Packers by Position: WRs

Forget this idea of the Green Bay Packers keeping six wide receivers on their 53-man roster when the season kicks off Sept. 9.

How about seven?

There is very little debate as to whether the Packers’ top five wideouts – Greg Jennings, Jordy Nelson, James Jones, Randall Cobb and Donald Driver – comprise the best group in the league (New Orleans, after losing Robert Meachem in free agency, can’t make as strong of an argument as previously).

But to hear wide receivers coach Edgar Bennett tell it, the team not only has three young holdovers from last year – Tori Gurley, Diondre Borel and Shaky Smithson – but also some rookies who will make decisions tough when training camp kicks off next Thursday.

“It’s going to be interesting with those guys,” Bennett said with a smile.

Jennings, a two-time Pro Bowl selection entering a contract year, is among the league’s best. Despite missing the final three regular-season games after a knee injury, he finished with 67 receptions for 949 yards and nine touchdowns. His innate feel for quarterback Aaron Rodgers was taken for granted until the playoff loss to the New York Giants in January, when Jennings returned to action but the connection with his quarterback wasn’t there after the layoff.

Asked how Jennings can improve, Bennett replied, “We all can improve, now. When we get to the point where we feel we’ve got it all figured out, that’s when we’re going to start declining. We all have room to improve.”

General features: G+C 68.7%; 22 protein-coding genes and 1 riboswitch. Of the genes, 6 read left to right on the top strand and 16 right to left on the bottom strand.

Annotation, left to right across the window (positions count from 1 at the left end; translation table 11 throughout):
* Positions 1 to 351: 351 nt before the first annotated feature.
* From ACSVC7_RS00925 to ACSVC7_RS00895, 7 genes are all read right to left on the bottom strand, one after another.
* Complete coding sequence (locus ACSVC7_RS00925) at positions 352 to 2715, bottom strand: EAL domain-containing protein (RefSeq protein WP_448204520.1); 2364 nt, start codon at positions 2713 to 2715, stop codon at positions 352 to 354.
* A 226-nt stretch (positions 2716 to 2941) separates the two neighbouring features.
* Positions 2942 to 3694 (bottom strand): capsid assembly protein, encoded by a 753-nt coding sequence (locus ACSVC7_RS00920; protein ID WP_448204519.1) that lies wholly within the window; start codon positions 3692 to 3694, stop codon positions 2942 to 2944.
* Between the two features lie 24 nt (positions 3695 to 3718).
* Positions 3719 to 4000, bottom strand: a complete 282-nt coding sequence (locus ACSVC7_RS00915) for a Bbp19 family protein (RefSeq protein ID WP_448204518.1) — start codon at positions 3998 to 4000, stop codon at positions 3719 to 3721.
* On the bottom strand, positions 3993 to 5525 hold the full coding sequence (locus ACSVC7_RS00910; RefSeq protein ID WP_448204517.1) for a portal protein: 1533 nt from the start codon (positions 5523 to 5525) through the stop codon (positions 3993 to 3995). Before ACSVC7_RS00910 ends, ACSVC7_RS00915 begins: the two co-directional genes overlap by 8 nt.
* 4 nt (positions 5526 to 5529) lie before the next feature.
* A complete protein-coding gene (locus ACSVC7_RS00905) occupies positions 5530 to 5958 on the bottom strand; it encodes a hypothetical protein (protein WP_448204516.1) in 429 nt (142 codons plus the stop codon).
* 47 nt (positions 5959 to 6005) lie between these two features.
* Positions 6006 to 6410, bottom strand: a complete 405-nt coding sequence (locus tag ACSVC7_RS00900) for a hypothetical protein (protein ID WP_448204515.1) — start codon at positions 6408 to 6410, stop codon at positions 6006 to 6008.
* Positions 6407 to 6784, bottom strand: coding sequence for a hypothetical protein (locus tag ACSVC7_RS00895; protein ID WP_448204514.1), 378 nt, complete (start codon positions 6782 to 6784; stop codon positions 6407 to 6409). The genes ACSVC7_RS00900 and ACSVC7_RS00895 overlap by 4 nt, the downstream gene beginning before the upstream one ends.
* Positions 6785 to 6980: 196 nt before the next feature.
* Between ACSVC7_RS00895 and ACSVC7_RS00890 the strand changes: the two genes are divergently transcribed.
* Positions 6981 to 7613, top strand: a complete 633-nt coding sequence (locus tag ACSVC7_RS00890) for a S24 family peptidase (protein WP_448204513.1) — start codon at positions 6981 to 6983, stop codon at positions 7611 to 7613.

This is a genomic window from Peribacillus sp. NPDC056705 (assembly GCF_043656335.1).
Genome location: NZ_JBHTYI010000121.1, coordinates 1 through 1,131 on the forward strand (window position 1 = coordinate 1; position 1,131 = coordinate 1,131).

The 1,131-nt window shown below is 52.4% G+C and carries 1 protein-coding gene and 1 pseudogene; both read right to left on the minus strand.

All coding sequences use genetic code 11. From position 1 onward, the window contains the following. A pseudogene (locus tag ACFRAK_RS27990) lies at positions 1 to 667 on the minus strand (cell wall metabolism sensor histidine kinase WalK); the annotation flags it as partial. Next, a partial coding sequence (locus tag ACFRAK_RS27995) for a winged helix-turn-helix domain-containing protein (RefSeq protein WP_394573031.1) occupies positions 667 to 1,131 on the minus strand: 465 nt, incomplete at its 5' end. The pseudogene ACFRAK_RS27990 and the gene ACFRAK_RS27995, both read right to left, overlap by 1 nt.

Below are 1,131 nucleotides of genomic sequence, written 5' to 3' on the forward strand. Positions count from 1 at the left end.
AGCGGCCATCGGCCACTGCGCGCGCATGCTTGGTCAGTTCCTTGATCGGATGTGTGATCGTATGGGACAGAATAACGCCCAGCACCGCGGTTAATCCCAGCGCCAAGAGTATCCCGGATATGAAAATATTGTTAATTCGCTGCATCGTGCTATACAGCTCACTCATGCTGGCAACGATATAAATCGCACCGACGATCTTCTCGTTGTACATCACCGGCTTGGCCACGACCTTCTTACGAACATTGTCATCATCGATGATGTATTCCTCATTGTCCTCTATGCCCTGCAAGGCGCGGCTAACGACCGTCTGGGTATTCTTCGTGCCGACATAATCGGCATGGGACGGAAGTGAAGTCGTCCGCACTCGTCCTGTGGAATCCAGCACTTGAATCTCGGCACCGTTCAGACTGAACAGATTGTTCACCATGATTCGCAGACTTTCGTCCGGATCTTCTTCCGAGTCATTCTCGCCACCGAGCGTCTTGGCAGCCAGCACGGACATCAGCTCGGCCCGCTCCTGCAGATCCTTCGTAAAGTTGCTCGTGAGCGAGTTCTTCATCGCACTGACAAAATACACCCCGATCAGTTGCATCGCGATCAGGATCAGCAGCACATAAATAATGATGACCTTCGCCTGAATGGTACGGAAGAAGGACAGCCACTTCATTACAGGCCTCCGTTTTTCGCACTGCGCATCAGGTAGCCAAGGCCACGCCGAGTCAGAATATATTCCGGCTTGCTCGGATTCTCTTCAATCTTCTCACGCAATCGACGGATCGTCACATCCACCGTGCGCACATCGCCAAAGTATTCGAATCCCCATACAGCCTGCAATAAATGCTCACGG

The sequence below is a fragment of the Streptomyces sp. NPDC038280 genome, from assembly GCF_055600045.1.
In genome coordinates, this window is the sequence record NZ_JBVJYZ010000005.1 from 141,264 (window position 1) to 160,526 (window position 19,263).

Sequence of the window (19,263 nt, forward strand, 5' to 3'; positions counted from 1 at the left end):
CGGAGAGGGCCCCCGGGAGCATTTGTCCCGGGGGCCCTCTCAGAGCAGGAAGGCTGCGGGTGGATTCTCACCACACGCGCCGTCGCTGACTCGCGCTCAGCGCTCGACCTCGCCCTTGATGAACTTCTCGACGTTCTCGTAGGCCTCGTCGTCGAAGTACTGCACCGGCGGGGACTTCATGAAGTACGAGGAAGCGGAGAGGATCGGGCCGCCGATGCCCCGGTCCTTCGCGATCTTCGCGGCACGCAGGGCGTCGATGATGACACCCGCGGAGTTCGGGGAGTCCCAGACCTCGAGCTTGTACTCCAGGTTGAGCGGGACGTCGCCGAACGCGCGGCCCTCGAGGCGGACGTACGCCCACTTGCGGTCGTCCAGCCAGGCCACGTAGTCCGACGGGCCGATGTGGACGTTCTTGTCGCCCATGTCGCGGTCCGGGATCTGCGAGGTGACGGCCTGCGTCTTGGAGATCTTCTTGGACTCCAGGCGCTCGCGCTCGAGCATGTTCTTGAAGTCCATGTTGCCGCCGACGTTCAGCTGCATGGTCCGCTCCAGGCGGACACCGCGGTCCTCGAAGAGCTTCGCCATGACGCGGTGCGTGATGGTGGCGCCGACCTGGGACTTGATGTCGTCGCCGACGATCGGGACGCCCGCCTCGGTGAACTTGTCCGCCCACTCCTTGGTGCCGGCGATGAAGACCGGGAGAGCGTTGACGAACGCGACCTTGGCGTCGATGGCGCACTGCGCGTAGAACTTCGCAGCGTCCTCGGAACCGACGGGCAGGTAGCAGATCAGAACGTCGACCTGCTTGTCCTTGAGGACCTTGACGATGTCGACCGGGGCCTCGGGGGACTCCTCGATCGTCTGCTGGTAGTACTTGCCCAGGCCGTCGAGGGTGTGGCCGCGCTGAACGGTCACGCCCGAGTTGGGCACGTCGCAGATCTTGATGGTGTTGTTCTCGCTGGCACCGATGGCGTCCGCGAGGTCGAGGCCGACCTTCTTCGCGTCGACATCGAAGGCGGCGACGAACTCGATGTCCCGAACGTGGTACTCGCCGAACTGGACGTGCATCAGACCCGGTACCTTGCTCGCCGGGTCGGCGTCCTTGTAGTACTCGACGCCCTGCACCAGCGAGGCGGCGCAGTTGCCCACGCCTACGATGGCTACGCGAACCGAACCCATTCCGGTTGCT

And while Bennett called Jennings “outstanding” and made it clear that he believes Jennings is among the NFL’s elite wide receivers, he quickly added, “I wouldn’t drift too far in that conversation without mentioning Jordy Nelson though.”

Indeed, Nelson had a monster, breakout season in 2011, catching 68 passes for 1,263 yards and an astronomical 15 touchdowns, numbers that won’t be easy to surpass, despite Nelson’s track record of incremental improvement each year since arriving as a second-round pick in 2008.

“If you look back, it’s been a continual, gradual climb. Every year he’s gotten better and better and better,” Bennett said. “You talk about detail, you talk about passion, you talk about playing at a high level and being consistent, that’s Jordy Nelson. You talk about smart, now, this dude is smart.”

But of all his receivers, Bennett said James Jones had the best offseason of the group. Jones made the most of limited opportunities in 2011, catching 38 passes for 635 yards and seven touchdowns while putting his drop problems of 2010 behind him.

“Great attitude. I think the world of James, and I hope he knows that. I think the world – seriously. Seriously. The world. Great attitude,” Bennett said. “I’ll say this: Out of all our guys coming back, you talk about a guy who’s made a significant jump in OTAs, he had a hell of an offseason. He really did. He made a ton of plays, was very consistent. It’s almost like he just picked up and kept getting better and better every day he stepped on the practice field. He practiced with purpose.”

Bennett gushed similarly about second-year receiver Randall Cobb, who caught 25 passes for 375 yards and a touchdown as a rookie and looks like the next skill position player in line to have a breakout season.